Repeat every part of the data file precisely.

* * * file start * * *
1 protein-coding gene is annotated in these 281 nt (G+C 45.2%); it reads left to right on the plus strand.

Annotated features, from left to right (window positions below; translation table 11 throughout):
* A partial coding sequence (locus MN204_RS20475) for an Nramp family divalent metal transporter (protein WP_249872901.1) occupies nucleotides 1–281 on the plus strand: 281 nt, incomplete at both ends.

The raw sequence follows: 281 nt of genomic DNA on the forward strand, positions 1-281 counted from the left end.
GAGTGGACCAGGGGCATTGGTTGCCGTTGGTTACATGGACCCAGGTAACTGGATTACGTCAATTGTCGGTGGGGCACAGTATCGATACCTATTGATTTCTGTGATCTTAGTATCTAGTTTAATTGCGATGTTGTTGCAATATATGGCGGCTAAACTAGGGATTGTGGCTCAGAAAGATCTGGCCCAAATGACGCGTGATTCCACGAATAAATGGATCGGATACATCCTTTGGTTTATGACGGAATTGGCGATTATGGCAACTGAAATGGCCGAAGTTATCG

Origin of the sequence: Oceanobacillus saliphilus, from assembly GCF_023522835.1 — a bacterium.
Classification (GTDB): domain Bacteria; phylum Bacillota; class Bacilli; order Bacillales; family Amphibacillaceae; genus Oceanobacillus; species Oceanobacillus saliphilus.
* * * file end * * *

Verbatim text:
1 protein-coding gene is annotated in these 281 nt (G+C 45.2%); it reads left to right on the plus strand.

Annotated features, from left to right (window positions below; translation table 11 throughout):
* A partial coding sequence (locus MN204_RS20475) for an Nramp family divalent metal transporter (protein WP_249872901.1) occupies nucleotides 1–281 on the plus strand: 281 nt, incomplete at both ends.

The raw sequence follows: 281 nt of genomic DNA on the forward strand, positions 1-281 counted from the left end.
GAGTGGACCAGGGGCATTGGTTGCCGTTGGTTACATGGACCCAGGTAACTGGATTACGTCAATTGTCGGTGGGGCACAGTATCGATACCTATTGATTTCTGTGATCTTAGTATCTAGTTTAATTGCGATGTTGTTGCAATATATGGCGGCTAAACTAGGGATTGTGGCTCAGAAAGATCTGGCCCAAATGACGCGTGATTCCACGAATAAATGGATCGGATACATCCTTTGGTTTATGACGGAATTGGCGATTATGGCAACTGAAATGGCCGAAGTTATCG

Origin of the sequence: Oceanobacillus saliphilus, from assembly GCF_023522835.1 — a bacterium.
Classification (GTDB): domain Bacteria; phylum Bacillota; class Bacilli; order Bacillales; family Amphibacillaceae; genus Oceanobacillus; species Oceanobacillus saliphilus.